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The end of ASBO's in the UK

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posted on Jul, 29 2010 @ 10:37 AM
reply to post by Kandinsky


I completly agree with you on the case of the old man dressing as a schoolgirl..... that obviously has sinister undertones I would have thought.... although he did look a little like M*x M**e*ey to those who pay attention to the news and thr sport of motor racing...


PurpleDOG UK

posted on Jul, 29 2010 @ 10:49 AM
You talk about these harsher punishments but you are forgetting that what also needs changing is how people are chosen for these punishments. There have been groups of teenagers given ASBOs in the past simply for not doing anything in particular. Just standing around and because they weren't going anywhere or doing anything other than spending time together, they are classed as behaving in an anti-social way. Also I have no problem with the kids that spend their evenings in the park completely stoned or do graffiti on the walls of alleys, because even though they are doing something they shouldn't be, they aren't bothering anyone.

However I do think that there does need to be harsher punishments for real criminals, hard drug dealers, muggers and the like. What really needs to be done is to narrow down the groups of people being targeted and then punish those still targeted more harshly.


posted on Jul, 29 2010 @ 10:59 AM

Originally posted by PurpleDog UK
I wonder in the USA would the equivalent be a 'restraining order' is is there some other term for an ASBO in the UK.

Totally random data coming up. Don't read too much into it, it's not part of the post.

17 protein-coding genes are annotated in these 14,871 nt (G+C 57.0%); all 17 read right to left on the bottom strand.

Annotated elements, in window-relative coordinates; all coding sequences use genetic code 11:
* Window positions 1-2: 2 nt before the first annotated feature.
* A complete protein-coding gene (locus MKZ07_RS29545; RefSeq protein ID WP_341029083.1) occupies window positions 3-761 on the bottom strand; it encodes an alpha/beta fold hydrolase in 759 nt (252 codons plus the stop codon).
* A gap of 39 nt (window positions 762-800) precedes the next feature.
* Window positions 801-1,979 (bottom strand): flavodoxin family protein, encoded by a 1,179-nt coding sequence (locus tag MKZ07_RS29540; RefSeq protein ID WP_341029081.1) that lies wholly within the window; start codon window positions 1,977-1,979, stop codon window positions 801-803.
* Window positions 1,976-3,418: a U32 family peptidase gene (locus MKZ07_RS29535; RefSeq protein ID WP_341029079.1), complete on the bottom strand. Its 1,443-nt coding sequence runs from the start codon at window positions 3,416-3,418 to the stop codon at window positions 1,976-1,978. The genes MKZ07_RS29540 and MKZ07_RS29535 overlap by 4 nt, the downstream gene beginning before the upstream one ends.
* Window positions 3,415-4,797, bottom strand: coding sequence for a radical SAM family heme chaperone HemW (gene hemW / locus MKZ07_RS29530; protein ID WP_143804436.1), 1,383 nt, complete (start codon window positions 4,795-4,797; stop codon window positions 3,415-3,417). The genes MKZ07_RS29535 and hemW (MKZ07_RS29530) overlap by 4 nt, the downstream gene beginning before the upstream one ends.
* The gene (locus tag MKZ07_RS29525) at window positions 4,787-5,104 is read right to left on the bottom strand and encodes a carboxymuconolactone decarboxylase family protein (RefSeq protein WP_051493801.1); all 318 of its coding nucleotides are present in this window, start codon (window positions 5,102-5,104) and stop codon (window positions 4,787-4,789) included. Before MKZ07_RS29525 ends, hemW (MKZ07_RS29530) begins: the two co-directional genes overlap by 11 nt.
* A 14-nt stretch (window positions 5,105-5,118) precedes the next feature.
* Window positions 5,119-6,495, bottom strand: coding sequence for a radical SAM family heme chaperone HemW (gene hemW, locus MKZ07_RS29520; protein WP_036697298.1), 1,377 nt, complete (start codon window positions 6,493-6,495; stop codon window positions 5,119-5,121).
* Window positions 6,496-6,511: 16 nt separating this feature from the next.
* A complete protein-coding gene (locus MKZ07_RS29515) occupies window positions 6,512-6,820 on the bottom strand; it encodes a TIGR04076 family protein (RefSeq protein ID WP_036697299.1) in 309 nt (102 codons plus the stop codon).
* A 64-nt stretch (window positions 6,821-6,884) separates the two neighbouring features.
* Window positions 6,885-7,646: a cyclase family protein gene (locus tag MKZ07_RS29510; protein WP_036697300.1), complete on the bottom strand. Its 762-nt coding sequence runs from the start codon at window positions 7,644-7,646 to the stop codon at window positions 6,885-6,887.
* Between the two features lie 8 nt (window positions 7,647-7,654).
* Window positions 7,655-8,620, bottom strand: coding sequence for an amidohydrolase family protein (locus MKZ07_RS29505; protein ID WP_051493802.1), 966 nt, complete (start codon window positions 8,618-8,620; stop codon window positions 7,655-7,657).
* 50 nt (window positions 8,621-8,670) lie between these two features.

No, it's not the equivalent at all. I don't think we really have an equivalent (though I'm open to correction). Judges have a certain amount of discretion in sentencing and can sometimes hand out "odd" sentences as an alternative to jail time, or can place restrictions/conditions on the sentence. There's a couple of examples in this article.

A restraining order is meant to protect someone who is being threatened. Usually it says that the person cannot contact or be within a certain vicinity of the person who has been threatened.

posted on Jul, 29 2010 @ 11:03 AM
Aye the good ole badge of honour, bless their feeble minds

I think it's like the studies of Burrhus Frederick Skinner once showed the time between punishment from the actual crime can be too long so the time of punishment/conviction means the perpetrator doesn't associate the crime with punishment but instead associates it to the punisher - judge, police, society etc.

Always told what they can't do rather than educating them on what the right things are to do.
(I guess here the blame shift of parents/teachers ensues, I'm not blaming here as I think this arguement is futile since the education system expects kids to fit in to it rigidly)

I once saw something about getting the person comitting the crime to face the victim of the crime, actually see the emotional factors which were affected. Of course this doesn't work in all crimes and of course punishment doesn't work for all people because everyone's an individual.